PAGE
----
Google Night Sight and the Importance of Photography Limitations

The future of the camera is algorithmic. But as technical constraints tumble, a crucial part of photography might be getting lost.

A long exposure from 1942, part of the Farm Security Administration’s vast archive.

Earlier this week, Google showed off an impressive new technology. Called “Night Sight”, it’s a software solution that makes it possible to take smartphone photos in virtual darkness — with impressive results.

It’s becoming increasingly clear that the future of cameras is algorithmic: As digital sensor advancements have largely plateaued, the notion of what constitutes a camera is redefined by software — turning cameras into connected lenses that are slowly beating dedicated cameras at their own game.

Shocking results

I believe that we’re witnessing the next step in the digital disruption of cameras, a step that’s leveraging computational power to tear down the remaining limitations of the technology.

Reporting on Night Sight for The Verge, Vlad Savov writes:

Night Sight is the next evolution of Google’s computational photography, combining machine learning, clever algorithms, and up to four seconds of exposure to generate shockingly good low-light images.

The results are “shocking” because they do something that was previously impossible: Steady long exposures. Capable cameras have long been able to take four second exposures, but you had to mount them on a tripod to keep the camera from shaking. A handheld shot simply wouldn’t yield a usable result — and that was a limitation photographers had to work around.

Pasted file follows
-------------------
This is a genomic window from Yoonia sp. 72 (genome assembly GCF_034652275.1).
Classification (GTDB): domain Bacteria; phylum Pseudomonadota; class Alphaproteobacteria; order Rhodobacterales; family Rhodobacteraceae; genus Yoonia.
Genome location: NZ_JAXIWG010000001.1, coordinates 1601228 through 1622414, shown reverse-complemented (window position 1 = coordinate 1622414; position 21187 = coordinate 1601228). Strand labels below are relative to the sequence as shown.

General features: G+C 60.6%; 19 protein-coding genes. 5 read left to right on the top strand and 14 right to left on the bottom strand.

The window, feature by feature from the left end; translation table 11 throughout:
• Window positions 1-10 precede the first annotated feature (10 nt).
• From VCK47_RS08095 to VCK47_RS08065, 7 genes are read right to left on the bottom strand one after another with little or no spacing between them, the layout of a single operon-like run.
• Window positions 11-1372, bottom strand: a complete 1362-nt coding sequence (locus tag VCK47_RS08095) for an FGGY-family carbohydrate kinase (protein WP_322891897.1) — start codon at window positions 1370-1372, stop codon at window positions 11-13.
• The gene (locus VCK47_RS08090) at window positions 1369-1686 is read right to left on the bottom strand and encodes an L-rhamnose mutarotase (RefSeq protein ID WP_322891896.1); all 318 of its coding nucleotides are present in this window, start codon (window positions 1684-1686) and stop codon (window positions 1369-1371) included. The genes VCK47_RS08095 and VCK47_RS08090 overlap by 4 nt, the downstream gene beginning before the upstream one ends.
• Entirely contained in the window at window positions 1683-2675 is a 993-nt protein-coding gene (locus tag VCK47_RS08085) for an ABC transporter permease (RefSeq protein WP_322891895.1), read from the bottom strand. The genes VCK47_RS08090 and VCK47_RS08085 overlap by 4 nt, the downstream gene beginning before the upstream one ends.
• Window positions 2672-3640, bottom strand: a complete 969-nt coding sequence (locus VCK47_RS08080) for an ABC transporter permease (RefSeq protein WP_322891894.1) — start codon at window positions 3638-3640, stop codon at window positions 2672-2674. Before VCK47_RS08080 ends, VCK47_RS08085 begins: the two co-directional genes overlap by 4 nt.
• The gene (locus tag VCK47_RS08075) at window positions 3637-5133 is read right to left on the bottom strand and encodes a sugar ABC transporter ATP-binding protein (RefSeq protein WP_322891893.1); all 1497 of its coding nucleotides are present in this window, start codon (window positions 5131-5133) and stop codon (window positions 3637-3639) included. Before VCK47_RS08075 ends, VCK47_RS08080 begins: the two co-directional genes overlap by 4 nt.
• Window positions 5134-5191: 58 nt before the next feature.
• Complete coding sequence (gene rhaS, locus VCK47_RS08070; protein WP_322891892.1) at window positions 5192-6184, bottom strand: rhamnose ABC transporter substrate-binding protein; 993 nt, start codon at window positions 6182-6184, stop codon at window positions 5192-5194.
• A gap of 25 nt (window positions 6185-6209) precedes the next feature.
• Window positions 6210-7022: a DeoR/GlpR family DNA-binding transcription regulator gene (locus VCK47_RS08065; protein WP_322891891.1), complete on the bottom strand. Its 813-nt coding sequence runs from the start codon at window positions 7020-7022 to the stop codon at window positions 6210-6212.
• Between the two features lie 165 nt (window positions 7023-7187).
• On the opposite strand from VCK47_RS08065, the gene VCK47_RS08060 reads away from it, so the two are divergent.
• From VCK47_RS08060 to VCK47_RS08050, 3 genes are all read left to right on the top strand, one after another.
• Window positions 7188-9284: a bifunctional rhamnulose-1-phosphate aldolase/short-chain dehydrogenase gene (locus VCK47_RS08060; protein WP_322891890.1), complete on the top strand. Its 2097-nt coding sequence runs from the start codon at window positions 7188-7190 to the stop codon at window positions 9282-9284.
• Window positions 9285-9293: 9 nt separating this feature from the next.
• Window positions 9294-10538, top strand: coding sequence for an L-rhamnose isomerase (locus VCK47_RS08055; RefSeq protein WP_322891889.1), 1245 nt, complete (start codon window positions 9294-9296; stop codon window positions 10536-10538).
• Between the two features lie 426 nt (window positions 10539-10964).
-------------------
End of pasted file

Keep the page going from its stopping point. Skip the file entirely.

Interesting limits

I began taking photos at 16, using my dad’s early digital camera. Being able to see the pictures after I took them started my infatuation with photography — not because I found the technology particularly magical, but because I could experiment: Shoot against the light, capture hyperreal close-ups, or take photos in the dark. The year was 2002, the technology just as immature as I was then, and I kept bumping into the limits of what the camera could do.

Crucially, that also made photography interesting: Boxed in by the limits, I had to keep pushing to get the photos I wanted. It would feel rewarding if I managed to take a picture in difficult conditions, just as it made me appreciate the work of other photographers who could.

Even though cameras have become vastly more powerful, I believe that having some limitations is still the best catalyst for creativity. When you’re limited, you have to become resourceful, you have to keep finding solutions for a given problem. Rather than constraining you, a manageable degree of limitation can be quite empowering — because it eliminates the common paralysis of having too many options.

Visible victories

In my experience, that is also the reason why so many photographers continue to use film. They’re not doing it out of nostalgia or snobbishness, but because it reintroduces a fundamental limit that digital photography doesn’t have: A fixed amount of photos, a reduced color spectrum, a possibility of failure.

Google Night Sight and the many technologies that’ll come out after it do the exact opposite: They erode limits. By making it possibly to shoot in previously unimaginable situations, they remove what used to box us in and force us to find creative solutions.

I’m writing this with the full knowledge that many breakthrough technologies are first regarded skeptically. Just head over the the “Pessimists Archive” for some historic doubts about phonographs or typewriters. But my concern isn’t that capable cameras will somehow ruin the purity of photography–just that they’re making it less interesting.

The photography’s visible victory against the limits of photography, against blur, noise, or lack of light is what I often admire. It has the tendency to elevate documentation to art. When the technology becomes all powerful, that transformation could easily be lost.